Really, just go out and shoot!

Oktoberfest & crowds... you won't be the only one with a camera so why not attach a flash to your D300 and fire away? May as well go all out and be a Bruce Gilden for a day.
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Old 09-22-2010   #21
israel_alanis
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Hi Arjay, I usually don't hide, the more normal side of the pass of people is easier for me to take pictures of them.

1 .- I shot even I don't hold camera at hip.
2 .- usually hold the camera with my right hand with finger ready, a pre-focus 3.4 meters with a range of 2-7 meters with f8, or pre focus of 2.5 meters and 1.6 -4.5 meters of range.
3 .- I'm not sure I have a good coordination with the camera, but I usually use a 40mm allowing me a good range of accuracy, when using 75mm I turn to see in a discreet and fast way the person I want to photograph, I locate where it is and after I look my camera trying to direct it to where I remember is my subject. Sometimes the pictures taken of 1 to 3 meters many times already as placing the camera. Some time if I detect good mood I shot in front just putting my camera in front of them.:s
4 .- I live in Mexico City, and here people do not walk slow, so usually use 100 or 250 speed, when slow places such as parks, trucks, shopping malls, etc, I can shoot up to 50 speed.
5 .- I use my beautiful Robot Royal and canonet. SLR D90,D300.
6 .- Many of the economic lens of the SLR's do not have specified in focus ring distances in meters or feet to make pre focus. in this case I have to trust the camera's autofocus is ideal, but in my experience even with a D90 to D300 autofocus sometimes fails for light conditions and you can lose a good photograph. If your lens is marked distances, the ideal is to make a pre-focus in combination with an f to have a good range of focus without problems.
7 .- Zone focus forever.
8 .- If you use Canon or Nikon will use long servo autofocus focus, is a good tool to follow your subject.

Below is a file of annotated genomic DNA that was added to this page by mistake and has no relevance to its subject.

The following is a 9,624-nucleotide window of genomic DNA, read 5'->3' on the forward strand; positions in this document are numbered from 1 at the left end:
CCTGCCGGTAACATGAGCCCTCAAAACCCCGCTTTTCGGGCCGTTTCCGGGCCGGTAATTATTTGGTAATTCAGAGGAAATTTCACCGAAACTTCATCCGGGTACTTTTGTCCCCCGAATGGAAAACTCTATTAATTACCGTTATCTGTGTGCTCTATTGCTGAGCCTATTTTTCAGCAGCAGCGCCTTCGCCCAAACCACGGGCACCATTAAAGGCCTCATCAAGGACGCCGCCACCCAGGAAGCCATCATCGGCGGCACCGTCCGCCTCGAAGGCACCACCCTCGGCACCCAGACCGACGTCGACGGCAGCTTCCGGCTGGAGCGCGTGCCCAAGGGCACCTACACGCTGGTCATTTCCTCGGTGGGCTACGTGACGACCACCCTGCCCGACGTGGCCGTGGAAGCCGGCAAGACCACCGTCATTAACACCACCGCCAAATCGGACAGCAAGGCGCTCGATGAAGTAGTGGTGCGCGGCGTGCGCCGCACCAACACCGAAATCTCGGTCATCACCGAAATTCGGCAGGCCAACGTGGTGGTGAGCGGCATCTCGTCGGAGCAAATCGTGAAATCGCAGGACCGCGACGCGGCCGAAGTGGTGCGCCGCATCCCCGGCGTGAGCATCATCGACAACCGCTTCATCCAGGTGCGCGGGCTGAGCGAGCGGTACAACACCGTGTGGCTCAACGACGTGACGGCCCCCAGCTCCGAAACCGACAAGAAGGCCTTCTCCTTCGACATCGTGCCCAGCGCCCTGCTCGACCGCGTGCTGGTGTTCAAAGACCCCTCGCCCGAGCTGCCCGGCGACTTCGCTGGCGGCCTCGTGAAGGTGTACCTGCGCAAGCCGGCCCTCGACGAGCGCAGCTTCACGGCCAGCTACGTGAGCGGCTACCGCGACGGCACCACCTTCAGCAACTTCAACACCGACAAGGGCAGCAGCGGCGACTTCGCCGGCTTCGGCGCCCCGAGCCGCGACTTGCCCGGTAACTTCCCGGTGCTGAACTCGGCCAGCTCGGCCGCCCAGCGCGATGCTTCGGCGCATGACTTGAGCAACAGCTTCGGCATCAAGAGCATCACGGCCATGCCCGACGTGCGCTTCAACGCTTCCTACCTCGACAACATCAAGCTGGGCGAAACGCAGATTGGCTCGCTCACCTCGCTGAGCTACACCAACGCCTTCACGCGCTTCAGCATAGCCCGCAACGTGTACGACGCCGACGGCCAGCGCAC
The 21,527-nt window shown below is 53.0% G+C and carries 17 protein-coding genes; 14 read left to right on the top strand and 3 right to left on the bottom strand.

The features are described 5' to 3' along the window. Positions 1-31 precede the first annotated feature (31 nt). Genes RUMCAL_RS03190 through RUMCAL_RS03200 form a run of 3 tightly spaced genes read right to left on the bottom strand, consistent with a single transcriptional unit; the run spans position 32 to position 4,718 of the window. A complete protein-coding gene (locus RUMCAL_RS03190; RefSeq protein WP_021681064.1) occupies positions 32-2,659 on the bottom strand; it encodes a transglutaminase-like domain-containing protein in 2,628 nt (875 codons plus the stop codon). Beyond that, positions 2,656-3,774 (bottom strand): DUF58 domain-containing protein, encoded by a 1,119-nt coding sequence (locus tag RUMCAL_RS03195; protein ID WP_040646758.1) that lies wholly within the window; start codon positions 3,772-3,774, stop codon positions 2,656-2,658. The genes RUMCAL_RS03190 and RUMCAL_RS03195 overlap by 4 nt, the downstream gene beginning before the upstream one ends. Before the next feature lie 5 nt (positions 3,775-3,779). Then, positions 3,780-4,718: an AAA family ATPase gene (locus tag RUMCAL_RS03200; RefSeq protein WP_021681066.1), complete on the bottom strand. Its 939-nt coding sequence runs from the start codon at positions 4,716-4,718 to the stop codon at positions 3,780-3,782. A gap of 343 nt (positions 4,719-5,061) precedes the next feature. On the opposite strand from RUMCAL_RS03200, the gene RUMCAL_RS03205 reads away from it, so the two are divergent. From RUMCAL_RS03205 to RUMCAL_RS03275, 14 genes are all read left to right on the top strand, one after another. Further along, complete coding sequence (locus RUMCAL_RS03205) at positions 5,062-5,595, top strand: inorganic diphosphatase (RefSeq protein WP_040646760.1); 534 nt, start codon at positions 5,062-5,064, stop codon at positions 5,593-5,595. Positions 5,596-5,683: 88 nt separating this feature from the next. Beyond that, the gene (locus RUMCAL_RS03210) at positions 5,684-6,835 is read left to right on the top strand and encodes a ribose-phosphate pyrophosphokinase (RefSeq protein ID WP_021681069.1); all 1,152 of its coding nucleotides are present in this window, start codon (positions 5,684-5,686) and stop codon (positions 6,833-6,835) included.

9 .- The truth I do not why, but I always use a single AF point.

Arjay Greetings.
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Old 09-22-2010   #22
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Just as a note, shooting from the hip has its merits besides being less conspicuous. I'm a pretty tall guy, so whenever I shoot regularly I have to think about lowering myself a bit, otherwise it may look a bit like a top down photo. Shooting from the hip can be a nice reminder for me to keep this in the back of my head and to see the benefit of changing your own perspective on things.

regular:


vs from the hip:
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Old 09-22-2010   #23
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Ditto. Big events & festivals, especially those involving drinking large quantities of alcohol, are some of the places where being super discreet/stealthy/sneaky is hardly necessary.

Quote:
Originally Posted by Sparrow View Post
I just stand there and take photos, it's a festival they will expect a photographer
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Old 09-22-2010   #24
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Alpacaman, your message made me chuckle! Indeed, even if I take pictures stealthily, I maintain a smile on my face, because there's no guarantee that I will not be uncovered. Actually, yesterday this happened to me twice:

'Did you just shoot me?'
'Yeah , because you look great'
'Oh really? Well, then that's ok. have a nice evening!'
'And you too.'

Quote:
Originally Posted by jky View Post
Oktoberfest & crowds... you won't be the only one with a camera so why not attach a flash to your D300 and fire away? May as well go all out and be a Bruce Gilden for a day.
Hm. Last night I saw someone using his Leica R SLR with a flash Gilden-style. Actually, I found his way of shooting quite disruptive with the flash and all.

Israel, after doing a series of stealth pictures, the sun had set and there wasn't enough light to go on using my technique. Interestingly, the experience of shooting that way was so reassuring, that I continued into the night, taking my pictures the normal way, and I still had fun. However, I didn't dare to get as close as I did when I photographed stealthily (1 to 1.8 meters for stealth shooting).

Renzsu - I love your pictures, especially the second one. I often look into yourt Flicke because I can learn from the way you take your pictures.
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Old 09-22-2010   #25
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Quote:
Originally Posted by jky View Post
[...] so why not attach a flash to your D300 and fire away? May as well go all out and be a Bruce Gilden for a day.
I got to try that sometime, the state fair is coming up.. hmmm.